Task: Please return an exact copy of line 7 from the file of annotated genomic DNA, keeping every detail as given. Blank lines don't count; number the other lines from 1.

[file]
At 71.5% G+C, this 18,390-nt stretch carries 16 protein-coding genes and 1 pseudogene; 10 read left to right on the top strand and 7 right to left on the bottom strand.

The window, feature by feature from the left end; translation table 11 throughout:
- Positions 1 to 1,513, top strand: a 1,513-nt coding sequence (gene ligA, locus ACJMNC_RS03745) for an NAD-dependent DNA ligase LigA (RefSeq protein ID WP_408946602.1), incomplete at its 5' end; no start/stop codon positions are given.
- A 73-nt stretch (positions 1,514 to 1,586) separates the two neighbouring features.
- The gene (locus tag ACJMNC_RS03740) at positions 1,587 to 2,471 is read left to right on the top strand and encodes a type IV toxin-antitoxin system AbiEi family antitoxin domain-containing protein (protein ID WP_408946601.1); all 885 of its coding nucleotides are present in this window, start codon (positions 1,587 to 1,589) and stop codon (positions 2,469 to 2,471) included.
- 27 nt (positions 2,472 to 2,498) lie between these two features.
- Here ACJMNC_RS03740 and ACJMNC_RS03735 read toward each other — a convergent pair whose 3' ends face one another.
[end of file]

- Here ACJMNC_RS03740 and ACJMNC_RS03735 read toward each other — a convergent pair whose 3' ends face one another.